How to Solve Interactive Streaming’s Latency Challenges

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What are the biggest challenges to delivering successful large-scale interactive live streams, particularly achieving the requisite low latency, and what technology solutions apply?

Tim Siglin, Founding Executive Director of Help Me Stream Research Foundation and Contributing Editor of Streaming Media, talks with Oliver Lietz, CEO of nanocosmos, and Darcy Lorincz, CEO of Motoworlds, in this clip from Streaming Media Connect 2024, about real-world interactive streaming problems, how to address them, and how to deliver high-quality user experiences from traditional streaming to the metaverse.

Siglin begins by asking Lietz, “What are some of the challenges that interactivity throws into the mix that your company has seen, and how do you go towards solutions models for that?”

Lietz stresses the importance of maintaining a stable signal for interactive use cases, even in low-resolution or low-bitrate situations. “Even if the video drops, you still want to have audio, but even audio can be a very low resolution and a very low bit rate just to keep up the monetized video stream to be able to bet or bid on these events,” he says. “And that's a bit different from broadcast environments where you want the highest possible quality on a 4K screen.” He emphasizes the general need for technical flexibility. “You need to adjust for the right technologies,” he says. “Like WebRTC, but [they are] difficult to adjust on these different network situations. That's why there's adaptive bitrate, which is an established technology for broadcast, but which also works for ultra-low latency live streaming. At least in our case, we really turn the quality data down as [much as] possible but keep a live stream running with the lowest latency possible. If the network goes back up again, you might tune it up again to a high resolution. So that's key, that no matter what happens, if you are commuting, if you're on a bad network…you need to have a constant live stream, otherwise you would lose the connection. And probably also the monetization of this distributed livestream.”

Siglin says, “That's a hundred percent correct. You want to provide variability in your encoding ladder so that if you have someone who starts high and drops to low, versus coming back up.” He asks Lorincz, “When you're talking about interactivity in the spatial or the metaverse, you're also having to tie it to things like avatars or worlds that don't exist. What extra challenges do you end up with in that as you've approached it?”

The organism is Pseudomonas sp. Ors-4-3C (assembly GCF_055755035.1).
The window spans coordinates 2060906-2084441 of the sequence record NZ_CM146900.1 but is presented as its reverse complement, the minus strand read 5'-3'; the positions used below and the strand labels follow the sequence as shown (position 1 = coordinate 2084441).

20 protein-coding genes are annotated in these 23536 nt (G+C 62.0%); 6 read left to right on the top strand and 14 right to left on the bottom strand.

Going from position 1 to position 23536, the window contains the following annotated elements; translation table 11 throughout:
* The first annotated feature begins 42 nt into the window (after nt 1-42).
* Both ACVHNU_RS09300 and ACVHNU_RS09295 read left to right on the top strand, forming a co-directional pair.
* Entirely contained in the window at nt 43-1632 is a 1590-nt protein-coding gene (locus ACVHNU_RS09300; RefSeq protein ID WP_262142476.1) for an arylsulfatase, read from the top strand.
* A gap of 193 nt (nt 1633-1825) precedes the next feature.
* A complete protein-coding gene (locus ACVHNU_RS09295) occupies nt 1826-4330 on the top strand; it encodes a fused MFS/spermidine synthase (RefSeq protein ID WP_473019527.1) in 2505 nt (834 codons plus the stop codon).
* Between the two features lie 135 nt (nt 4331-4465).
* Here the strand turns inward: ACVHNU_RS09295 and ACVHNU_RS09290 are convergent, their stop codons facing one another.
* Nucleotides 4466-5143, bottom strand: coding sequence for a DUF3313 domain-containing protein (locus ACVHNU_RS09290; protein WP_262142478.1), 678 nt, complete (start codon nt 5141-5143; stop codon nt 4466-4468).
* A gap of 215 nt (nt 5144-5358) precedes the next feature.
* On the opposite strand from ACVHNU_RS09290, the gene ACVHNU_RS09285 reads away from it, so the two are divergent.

Lorincz discusses the challenges of creating real-time, interactive experiences in the metaverse, including the need for avatars to have realistic conversations and for scenes to unfold in real-time based on user preferences. “The one that I'm finding most challenging right now is how to talk to a language model and have it talk back to me like we're having a real conversation,” he says. “You see these agents and avatars now being pretty real-time and pretty human, but if you can't have a conversation, it immediately breaks down that experience, and now you're going, ‘Okay, this is just a bad experience with an avatar.’ So you now have to actually have the avatar thinking that it's feeding back in that language model, sitting in the network somewhere. And it's got to have a conversation in real-time like we're having right now.”

He presents a specific example of an emerging highly advanced video from text AI model. “They just introduced a new thing called Sora, which is going to now create on-the-fly scenes, literally video development as you go,” he says. “So you walk through these metaverses, and it's unfolding in front of you based on what you want to see, and you're having a conversation at the same time. Those are new elements that nobody has ever thought of. Now, it's actually unfolding in real-time. How does anything understand what it's looking at in terms of the scene or the frame? So there's going to be a lot of new challenges in this world.”

He notes that while gaming has laid some groundwork for these challenges, the scale and complexity of the metaverse present many new problems to solve. “Fortnite, Minecraft, Roblox…they have to figure this stuff out…we have millions of people in servers. How do you get across those servers? And there's so much in the metaverse that's about problems we've solved in other industries that are at scale that we've never even thought about before. You never thought there were going to be 10,000 people in a server, all experiencing a concert or at a virtual event. And that's happening now all the time. And they're talking to each other and to bots and avatars. So it's a fun challenge.”

See videos of the full program from Streaming Media Connect February 2024 here.

We'll be back in person for Streaming Media NYC May 20-22, 2024. More details here.

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